Otherwise, more of the same. Brian Behlendorf is the celebrity guest on Burning Issues next week. Which inspires me to song!

What would Brian Behlendorf do
if he were on my show?
He'd raise his voice in praise of GNU!
That's what Brian Behlendorf'd do!

November is turning into the international month of the Scottish socialist science fiction author. I absolutely loved Iain Banks' The Bridge (although what is it with this community-living-on-a-bridge meme, huh? Turned up in William Gibson's All Tomorrow's Parties, too) and right now I'm devouring everything of Grant Morrison's I can lay my hands on. Then today, news comes to me of Ken MacLeod, who sounds like the perfect antidote for those Please-please-Vernor-Vinge-finish-your-new-novel blues. And did I mention Alasdair Gray?

Comic books are educational. I was walking over to Al's Comics at 17th and Guerrero the other day when I found a signpost marking the shore of the vanished Lake of the Sorrows.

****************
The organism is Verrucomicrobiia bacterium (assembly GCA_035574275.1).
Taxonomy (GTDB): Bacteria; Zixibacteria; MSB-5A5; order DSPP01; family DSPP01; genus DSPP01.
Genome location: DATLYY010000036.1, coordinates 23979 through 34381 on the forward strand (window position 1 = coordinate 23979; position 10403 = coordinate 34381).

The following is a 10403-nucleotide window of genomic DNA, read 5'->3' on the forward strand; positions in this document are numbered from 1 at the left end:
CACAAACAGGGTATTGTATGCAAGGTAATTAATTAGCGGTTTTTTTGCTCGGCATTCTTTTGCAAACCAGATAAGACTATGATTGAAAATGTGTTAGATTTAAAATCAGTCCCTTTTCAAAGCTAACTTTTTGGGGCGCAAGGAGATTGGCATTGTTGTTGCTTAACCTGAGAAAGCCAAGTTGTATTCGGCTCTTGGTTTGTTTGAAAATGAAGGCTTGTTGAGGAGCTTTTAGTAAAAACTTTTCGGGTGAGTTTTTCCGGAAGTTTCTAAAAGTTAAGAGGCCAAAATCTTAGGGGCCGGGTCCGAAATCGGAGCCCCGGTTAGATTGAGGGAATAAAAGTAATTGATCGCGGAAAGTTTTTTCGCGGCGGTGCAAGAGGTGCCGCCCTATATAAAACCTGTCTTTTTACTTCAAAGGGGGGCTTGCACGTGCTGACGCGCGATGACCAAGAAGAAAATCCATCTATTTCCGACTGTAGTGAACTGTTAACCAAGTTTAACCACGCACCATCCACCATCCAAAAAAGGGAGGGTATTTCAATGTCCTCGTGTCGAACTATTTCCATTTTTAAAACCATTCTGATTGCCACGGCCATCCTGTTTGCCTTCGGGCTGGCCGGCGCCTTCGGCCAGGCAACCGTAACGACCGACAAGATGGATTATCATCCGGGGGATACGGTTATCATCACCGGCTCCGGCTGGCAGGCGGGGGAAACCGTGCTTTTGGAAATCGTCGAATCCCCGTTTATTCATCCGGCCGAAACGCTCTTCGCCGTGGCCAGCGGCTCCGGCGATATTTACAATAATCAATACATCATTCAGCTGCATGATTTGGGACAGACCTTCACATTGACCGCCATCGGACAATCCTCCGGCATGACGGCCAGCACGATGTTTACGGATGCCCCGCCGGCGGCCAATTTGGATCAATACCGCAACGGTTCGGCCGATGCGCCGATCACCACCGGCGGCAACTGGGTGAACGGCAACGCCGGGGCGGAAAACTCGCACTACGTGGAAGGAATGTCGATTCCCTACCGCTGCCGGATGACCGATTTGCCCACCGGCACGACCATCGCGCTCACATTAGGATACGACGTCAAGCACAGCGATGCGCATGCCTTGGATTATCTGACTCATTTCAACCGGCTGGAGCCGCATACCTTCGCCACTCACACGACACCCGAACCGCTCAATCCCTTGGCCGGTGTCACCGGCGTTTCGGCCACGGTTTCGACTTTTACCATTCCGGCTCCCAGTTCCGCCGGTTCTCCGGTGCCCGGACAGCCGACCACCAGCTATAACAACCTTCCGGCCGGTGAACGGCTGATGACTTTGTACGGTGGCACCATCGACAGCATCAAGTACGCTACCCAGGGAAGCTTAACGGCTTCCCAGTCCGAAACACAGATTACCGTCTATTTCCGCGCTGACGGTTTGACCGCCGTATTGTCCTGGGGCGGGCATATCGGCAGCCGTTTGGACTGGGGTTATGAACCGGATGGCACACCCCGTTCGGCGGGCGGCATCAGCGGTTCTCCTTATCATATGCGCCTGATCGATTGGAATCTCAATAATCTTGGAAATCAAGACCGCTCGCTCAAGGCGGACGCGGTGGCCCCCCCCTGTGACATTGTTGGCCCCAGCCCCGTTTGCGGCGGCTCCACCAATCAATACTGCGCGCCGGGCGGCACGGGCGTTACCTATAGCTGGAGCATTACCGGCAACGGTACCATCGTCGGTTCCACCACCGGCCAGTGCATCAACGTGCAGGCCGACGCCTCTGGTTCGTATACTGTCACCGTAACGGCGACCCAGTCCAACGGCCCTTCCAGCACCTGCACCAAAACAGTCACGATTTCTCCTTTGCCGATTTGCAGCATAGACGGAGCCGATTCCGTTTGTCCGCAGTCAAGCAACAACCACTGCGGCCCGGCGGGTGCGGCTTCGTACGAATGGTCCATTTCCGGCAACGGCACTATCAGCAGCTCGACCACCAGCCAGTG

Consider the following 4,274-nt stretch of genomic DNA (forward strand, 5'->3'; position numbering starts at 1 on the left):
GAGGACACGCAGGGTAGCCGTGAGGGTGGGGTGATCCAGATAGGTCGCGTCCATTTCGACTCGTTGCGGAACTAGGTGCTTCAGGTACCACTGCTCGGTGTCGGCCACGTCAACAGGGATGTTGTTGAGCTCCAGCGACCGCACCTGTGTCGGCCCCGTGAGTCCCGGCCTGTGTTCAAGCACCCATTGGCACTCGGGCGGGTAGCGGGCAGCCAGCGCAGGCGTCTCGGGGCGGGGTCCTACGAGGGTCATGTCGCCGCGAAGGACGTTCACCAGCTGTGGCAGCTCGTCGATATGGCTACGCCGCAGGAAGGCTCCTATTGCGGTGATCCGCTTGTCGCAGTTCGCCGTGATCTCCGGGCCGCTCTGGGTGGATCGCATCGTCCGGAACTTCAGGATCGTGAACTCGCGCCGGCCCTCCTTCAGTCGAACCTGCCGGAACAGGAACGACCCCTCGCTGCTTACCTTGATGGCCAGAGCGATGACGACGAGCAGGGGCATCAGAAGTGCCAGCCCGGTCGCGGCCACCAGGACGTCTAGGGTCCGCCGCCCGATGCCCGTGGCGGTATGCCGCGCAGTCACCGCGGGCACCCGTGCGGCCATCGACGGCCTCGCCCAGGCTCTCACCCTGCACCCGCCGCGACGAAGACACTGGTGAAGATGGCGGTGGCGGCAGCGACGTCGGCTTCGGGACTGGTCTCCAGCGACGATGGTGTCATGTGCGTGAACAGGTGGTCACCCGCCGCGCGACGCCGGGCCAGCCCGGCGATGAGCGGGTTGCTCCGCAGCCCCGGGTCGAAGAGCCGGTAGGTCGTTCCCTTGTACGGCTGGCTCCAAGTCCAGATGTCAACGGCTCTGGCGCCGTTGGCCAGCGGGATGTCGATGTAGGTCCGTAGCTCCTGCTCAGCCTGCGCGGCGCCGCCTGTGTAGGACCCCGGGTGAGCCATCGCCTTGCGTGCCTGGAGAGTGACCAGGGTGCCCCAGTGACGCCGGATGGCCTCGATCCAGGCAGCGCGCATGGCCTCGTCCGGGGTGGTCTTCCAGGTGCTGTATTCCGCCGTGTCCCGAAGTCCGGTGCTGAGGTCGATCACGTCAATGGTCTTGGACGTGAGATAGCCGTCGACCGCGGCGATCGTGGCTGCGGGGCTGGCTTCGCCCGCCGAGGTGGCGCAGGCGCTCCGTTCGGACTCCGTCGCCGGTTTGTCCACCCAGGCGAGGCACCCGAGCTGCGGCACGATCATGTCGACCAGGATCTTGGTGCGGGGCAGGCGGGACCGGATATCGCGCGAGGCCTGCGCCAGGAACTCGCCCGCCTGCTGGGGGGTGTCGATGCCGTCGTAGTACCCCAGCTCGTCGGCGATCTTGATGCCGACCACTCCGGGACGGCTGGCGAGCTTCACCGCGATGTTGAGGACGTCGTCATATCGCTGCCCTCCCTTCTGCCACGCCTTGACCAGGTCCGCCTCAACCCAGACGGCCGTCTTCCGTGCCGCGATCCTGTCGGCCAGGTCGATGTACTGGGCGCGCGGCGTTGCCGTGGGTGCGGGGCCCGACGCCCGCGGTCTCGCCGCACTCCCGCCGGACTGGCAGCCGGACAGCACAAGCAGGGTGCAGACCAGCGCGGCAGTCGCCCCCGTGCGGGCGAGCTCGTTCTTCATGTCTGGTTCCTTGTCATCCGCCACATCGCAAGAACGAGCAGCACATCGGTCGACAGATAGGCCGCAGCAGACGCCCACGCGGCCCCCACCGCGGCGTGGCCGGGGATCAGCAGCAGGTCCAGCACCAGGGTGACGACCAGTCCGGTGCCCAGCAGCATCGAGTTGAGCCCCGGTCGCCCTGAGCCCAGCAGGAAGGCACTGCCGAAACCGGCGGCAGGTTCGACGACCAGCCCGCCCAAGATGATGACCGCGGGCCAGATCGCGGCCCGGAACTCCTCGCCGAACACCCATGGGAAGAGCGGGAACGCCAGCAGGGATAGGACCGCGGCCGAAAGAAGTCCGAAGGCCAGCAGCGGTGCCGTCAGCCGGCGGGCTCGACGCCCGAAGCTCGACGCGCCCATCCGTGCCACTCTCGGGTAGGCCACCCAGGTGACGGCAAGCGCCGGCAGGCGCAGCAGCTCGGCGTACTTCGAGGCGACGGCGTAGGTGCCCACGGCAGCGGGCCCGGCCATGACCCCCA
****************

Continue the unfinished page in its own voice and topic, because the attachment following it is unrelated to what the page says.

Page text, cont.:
Gnrao! Andrew, your picture of Meebles lying in the sun made me gnash my teeth in homesickness. I miss Sydney terribly, although I know if I moved back there, I'd miss San Francisco more.

The good news is, it looks like I'll be going to linux.conf.au. As my friend Rose used to say: Solid result.

Does Iain Banks totally rock, or what?

Another completely brilliant weekend, in spite of the rain. We went to the open studios at Headless Point, where I met Michael Christian and Dan Das Mann, two of my favorite Burning Man artists. Michael built the Nebulous Entity in 1998 and the Bone Tree in 99. Dan did the Faces of the Man, one of this year's most beautiful pieces. I bought a little steel sculpture from Michael: it's an apartment building, filled with people laughing. Flames are coming out of the roof, but the building is not consumed. Reminds me of our house.